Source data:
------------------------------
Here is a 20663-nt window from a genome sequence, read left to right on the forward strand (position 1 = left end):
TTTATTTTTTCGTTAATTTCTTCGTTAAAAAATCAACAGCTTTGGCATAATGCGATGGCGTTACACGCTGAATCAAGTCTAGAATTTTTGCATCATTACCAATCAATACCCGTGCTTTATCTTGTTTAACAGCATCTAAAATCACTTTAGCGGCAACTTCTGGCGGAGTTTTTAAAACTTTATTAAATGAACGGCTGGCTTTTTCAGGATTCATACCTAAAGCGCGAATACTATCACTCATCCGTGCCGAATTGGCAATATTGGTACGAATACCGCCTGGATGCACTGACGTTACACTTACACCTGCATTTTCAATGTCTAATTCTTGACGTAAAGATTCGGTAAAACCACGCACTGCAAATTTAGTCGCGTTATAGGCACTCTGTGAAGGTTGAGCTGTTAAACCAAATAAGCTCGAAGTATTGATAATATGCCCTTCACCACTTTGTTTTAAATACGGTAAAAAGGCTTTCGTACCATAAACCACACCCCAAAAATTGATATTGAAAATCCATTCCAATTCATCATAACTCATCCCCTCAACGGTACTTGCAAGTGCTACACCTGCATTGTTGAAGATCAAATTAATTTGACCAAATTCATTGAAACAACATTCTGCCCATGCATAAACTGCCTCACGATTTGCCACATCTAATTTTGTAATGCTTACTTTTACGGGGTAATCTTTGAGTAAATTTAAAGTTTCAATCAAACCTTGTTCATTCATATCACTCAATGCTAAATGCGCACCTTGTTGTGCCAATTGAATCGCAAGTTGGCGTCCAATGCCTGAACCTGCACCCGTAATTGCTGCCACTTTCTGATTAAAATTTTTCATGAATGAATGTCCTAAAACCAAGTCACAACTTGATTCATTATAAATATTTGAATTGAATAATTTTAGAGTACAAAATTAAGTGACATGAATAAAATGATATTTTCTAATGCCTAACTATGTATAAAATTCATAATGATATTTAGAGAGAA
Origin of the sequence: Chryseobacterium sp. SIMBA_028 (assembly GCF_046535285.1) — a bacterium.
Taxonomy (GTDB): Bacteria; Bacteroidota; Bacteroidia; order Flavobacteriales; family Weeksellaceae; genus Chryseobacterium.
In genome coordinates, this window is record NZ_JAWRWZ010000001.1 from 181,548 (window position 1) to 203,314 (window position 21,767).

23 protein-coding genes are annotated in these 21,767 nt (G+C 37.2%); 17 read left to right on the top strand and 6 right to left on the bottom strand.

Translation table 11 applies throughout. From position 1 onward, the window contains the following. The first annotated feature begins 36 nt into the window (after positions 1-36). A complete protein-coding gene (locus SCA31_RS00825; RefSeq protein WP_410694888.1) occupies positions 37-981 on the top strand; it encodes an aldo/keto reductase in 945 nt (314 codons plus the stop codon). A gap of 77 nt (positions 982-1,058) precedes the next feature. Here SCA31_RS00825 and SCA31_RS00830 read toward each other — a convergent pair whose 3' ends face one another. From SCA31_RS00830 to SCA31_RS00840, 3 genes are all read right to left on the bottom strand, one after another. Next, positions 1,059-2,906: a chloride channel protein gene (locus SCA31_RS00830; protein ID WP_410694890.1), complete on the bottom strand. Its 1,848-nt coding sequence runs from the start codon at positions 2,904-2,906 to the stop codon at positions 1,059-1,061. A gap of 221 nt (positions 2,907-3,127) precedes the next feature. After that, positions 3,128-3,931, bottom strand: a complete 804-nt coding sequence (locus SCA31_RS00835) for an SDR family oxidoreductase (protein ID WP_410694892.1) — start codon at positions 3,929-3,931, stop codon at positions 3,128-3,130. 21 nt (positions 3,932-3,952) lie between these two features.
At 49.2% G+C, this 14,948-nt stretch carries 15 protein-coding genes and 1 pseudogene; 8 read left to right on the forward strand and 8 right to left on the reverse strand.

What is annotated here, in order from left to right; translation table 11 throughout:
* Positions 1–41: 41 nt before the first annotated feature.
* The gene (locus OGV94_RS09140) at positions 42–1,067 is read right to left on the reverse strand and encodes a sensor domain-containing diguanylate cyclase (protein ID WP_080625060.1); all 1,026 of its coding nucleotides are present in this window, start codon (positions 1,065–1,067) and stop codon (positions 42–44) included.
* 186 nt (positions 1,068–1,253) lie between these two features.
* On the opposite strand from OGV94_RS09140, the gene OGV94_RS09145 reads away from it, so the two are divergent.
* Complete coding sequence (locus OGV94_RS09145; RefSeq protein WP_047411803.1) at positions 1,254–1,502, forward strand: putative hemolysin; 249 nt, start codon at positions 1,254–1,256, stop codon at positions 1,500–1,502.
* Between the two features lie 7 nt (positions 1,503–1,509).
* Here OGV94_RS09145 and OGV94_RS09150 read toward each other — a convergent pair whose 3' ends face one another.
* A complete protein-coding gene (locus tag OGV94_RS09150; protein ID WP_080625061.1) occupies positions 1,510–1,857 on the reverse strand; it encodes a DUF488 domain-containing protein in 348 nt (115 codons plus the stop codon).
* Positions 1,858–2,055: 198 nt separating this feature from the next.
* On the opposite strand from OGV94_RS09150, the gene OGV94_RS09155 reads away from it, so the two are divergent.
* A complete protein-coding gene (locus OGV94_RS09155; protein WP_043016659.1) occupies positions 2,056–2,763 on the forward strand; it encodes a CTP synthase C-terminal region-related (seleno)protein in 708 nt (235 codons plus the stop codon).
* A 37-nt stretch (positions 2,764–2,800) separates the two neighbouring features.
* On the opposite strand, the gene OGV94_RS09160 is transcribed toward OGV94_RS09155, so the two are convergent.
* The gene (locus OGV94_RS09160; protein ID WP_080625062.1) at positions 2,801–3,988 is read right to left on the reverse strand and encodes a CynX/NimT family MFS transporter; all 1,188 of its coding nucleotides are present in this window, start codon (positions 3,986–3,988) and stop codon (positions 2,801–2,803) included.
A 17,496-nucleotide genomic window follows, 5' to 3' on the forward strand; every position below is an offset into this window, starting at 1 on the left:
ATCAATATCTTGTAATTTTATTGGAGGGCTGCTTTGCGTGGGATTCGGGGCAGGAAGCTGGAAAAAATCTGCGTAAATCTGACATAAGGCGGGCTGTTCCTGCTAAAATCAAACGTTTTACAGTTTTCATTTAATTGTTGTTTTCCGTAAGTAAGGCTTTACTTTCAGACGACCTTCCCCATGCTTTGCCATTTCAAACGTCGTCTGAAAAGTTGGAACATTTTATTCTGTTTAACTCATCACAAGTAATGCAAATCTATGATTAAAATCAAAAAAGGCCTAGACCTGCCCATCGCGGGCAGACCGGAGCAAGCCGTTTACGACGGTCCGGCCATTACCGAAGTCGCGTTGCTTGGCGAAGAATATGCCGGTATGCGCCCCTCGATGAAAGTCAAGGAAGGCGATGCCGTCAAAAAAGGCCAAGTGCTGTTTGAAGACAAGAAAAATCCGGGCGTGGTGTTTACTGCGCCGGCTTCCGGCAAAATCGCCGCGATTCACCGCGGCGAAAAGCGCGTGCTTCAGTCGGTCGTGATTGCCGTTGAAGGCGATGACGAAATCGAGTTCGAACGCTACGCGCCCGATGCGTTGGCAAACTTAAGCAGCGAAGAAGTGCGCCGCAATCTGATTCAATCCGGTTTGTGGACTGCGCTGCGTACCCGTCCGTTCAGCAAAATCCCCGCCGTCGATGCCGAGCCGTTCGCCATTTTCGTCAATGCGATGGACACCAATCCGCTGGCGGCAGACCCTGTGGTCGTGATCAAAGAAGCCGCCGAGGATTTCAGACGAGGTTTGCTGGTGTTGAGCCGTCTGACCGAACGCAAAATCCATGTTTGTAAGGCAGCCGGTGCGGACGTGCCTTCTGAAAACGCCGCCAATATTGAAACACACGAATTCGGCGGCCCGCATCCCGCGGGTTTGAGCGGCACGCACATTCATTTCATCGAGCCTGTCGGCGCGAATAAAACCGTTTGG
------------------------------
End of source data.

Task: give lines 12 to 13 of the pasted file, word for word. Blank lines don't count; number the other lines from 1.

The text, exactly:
* 186 nt (positions 1,068–1,253) lie between these two features.
* On the opposite strand from OGV94_RS09140, the gene OGV94_RS09145 reads away from it, so the two are divergent.